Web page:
Wednesday, 3 October 2018

Giftedness and High Achievers

Day 3 of the GiftEDNZ Blogging Challenge prompts us to consider the difference between High Achievers and Gifted Kids. 

Today's article is The Truth About Gifted Versus High Achieving Students.  This article is a really interesting one. The writer, Chris Croll, makes some very compelling points and I agree with many of her thoughts. The one point we differ on is that Chris makes a very clear distinction between gifted students and high achieving students; her post implies that there is very little overlap between the two. I'm not so sure about this.

I have been mulling this over since reading the article and wonder whether this calls for a visual response. Since I am the only member of my whanāu to have no artistic ability whatsoever, I'm turning to my trusty friend, Canva. 

I have drawn three diagrams which might help me to think more clearly.  These diagrams are truly primitive but hopefully, you get the gist!

1. We know not all gifted kids are achieving highly but are ALL high achievers actually gifted? Are high achievers simply a smaller subset of gifted students?

2. Or is it possible that some high achievers are not gifted at all? Are they simply kids who have learned to "play the game" of school and have mastered it, meaning they are achieving well across the board? If that's the case, go them, I say! 

3. Or does the answer lie somewhere in the middle? Are there some high achievers who are gifted and some who are not?

(I apologise profusely for being unable to work out how to colour the overlapping piece an orangey shade! This is really bugging me but for the sake of getting this posted, I'm going to let it go!)

In recent years, my thinking has started to become more in line with the first diagram (all high achievers are gifted) whereas before it was probably most like the third (some high achievers are gifted but not all.) I'm not thinking of high achievers as those good, solid students who maintain good grades with a lot of effort but rather the students who consistently achieve at a very high level across the board. Isn't it possible that all these very high achieving students are gifted? 

I wonder if it really matters for the high achievers that we define them? I mean, if they are working and achieving at such a high level and we are challenging them and keeping them engaged, then yay! Happy times! 

However, the kids this really does matter for are the gifted kids who are not achieving, those who are disengaged, not feeling challenged or motivated and who are really left feeling miserable in our current system.  These are the ones we owe it to to get it right. 

This blogpost really was a stream of consciousness and as always, I could, of course, be convinced otherwise so feel free to leave your thoughts in the comments. 


  1. Hi Bridget, I love the graphics! It's a really effective way to share your thinking. I agree with your point about the author separating the high achievers from gifted. Perhaps this is where people find it difficult to understand how a gifted high achiever can excel but other gifted students seem to struggle?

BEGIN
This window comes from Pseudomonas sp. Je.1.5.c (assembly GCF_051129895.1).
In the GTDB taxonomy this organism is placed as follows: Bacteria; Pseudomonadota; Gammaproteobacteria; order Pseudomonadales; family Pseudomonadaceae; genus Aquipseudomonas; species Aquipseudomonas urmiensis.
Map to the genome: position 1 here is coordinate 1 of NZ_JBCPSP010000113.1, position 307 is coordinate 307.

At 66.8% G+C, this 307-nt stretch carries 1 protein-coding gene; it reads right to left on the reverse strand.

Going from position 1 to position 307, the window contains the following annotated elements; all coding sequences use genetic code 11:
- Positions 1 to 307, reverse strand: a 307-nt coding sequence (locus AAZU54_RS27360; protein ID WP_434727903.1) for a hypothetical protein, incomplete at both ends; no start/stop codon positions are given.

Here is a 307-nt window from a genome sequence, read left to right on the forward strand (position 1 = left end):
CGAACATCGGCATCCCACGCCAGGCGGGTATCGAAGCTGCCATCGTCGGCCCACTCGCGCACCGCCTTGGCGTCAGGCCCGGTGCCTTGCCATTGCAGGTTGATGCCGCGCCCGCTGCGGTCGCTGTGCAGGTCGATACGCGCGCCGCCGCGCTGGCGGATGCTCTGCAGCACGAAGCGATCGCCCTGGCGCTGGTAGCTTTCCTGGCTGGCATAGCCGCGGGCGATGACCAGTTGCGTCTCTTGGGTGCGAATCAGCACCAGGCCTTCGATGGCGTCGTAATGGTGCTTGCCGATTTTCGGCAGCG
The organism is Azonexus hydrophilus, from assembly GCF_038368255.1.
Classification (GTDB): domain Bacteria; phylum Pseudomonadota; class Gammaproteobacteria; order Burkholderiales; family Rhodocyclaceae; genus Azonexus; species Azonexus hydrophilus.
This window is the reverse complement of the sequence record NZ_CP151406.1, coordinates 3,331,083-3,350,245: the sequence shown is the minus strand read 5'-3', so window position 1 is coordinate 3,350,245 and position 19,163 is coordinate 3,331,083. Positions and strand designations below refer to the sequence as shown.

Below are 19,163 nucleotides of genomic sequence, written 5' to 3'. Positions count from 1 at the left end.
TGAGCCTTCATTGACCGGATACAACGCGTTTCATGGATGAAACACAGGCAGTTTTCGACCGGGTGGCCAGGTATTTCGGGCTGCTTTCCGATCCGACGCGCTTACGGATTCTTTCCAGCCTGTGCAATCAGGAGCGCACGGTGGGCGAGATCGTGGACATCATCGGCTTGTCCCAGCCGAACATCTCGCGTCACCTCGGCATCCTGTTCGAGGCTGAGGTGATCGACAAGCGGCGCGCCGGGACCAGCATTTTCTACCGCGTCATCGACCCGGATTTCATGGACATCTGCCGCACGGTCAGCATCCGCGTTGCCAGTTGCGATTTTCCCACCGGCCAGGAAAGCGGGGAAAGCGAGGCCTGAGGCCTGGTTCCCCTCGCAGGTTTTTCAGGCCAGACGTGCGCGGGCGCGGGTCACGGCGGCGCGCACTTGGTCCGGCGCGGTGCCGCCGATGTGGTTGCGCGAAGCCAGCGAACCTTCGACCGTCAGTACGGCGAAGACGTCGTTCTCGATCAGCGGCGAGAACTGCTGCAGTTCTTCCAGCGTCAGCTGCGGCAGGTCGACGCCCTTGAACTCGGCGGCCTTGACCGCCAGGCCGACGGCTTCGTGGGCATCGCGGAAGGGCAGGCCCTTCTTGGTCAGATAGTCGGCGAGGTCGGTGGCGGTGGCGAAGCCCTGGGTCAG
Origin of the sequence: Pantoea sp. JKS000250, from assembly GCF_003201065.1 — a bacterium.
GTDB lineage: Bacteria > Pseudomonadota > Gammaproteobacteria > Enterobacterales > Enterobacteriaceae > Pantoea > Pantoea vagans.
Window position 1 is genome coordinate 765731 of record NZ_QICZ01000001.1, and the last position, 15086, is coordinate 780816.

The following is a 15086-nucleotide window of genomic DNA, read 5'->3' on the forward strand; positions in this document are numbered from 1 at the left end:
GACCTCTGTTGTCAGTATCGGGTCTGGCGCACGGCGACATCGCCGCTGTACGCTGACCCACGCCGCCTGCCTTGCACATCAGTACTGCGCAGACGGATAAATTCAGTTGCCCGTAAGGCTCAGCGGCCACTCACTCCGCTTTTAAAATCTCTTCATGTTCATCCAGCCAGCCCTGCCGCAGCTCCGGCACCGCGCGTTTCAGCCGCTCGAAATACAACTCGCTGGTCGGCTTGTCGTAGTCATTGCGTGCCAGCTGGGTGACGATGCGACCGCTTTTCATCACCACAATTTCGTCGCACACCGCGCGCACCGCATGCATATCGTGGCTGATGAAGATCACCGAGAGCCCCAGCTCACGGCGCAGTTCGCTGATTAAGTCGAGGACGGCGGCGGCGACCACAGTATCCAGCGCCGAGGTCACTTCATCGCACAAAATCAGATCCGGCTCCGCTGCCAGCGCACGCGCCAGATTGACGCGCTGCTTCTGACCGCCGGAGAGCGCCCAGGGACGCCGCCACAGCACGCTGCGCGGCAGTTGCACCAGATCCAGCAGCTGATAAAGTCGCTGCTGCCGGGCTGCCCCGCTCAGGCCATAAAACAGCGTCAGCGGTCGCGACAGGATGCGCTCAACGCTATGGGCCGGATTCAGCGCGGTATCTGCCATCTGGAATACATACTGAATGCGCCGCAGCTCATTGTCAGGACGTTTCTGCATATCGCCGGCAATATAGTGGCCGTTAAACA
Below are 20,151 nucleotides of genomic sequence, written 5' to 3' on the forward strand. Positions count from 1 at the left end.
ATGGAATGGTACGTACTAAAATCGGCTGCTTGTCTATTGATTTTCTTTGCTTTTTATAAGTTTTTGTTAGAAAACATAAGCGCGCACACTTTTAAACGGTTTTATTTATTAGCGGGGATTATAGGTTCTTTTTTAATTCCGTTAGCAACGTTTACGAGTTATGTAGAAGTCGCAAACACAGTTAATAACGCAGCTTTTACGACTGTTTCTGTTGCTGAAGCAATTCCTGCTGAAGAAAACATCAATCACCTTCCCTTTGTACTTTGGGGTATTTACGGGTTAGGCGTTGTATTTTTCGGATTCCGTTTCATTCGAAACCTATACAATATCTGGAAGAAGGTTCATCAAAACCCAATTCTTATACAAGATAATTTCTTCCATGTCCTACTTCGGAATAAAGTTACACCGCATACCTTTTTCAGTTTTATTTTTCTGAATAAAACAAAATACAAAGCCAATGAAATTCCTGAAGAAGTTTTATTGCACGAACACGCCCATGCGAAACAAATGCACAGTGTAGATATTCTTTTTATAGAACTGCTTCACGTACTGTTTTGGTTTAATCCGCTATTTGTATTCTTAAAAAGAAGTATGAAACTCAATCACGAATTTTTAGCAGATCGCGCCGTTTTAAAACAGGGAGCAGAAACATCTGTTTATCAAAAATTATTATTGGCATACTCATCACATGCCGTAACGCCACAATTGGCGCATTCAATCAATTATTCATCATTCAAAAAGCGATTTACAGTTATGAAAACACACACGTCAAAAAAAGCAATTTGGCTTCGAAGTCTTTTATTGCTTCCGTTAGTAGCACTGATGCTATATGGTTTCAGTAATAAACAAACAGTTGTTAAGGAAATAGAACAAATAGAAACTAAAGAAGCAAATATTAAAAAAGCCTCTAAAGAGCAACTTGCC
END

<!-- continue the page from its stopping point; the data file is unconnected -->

2. Your post has really got me thinking and it's such a valuable discussion to have. My thinking has been a bit in line with your second diagram - that not all high achievers are gifted - they have, as you've written, 'learned to play the game.' But is it really as simple as this - it's got me thinking really hard. I need to do a lot more reflection on this but it's such a valuable discussion to have. It would be really interesting to see what others think too.

  3. I've been struggling with this one for a while as well and how it comes back to how we define giftedness in the first place. Where it grates me is the way many of our girls are dismissed as not being gifted because they are compliant, and can play the if being able to know and play the game discounts giftedness. I think in the work we have done to enable greater awareness that high achievement does not equal giftedness at times that has meant we are discounting those that sit within the 3rd diagram.

  4. I love the diagrams... so clear and it made it easier for me to see what I felt more comfortable with. At the moment I sit in the number 3 camp possibly because I include those kids who work really hard and achieve well in the high achievers category as well as those who are consistently working at a higher level with less perspiration. I love your statement " if they are working and achieving at such a high level and we are challenging them and keeping them engaged, then yay! Happy times!" and wonder perhaps if that shouldn't be our aim for those gifted students who are not achieving or being engaged... that our job is to help them find the path to achievement and engagement through appropriate challenge and celebrate that?

  5. The Diagrams are great Bridget! They definitely aided my understanding. What an interesting question to ponder. Are all high achievers gifted? I have always, like you felt that, No, they weren’t, absolutely some are though. I’ve watched successfully many students ‘play the game’ and consistently get the results, yet they never struck me as particularly gifted, but more work smart. However, this is totally food for thought. My whole understanding of what gifted actually is, is still a work in progress. I love learning more and all these posts are definitely making me think more in-depth about it.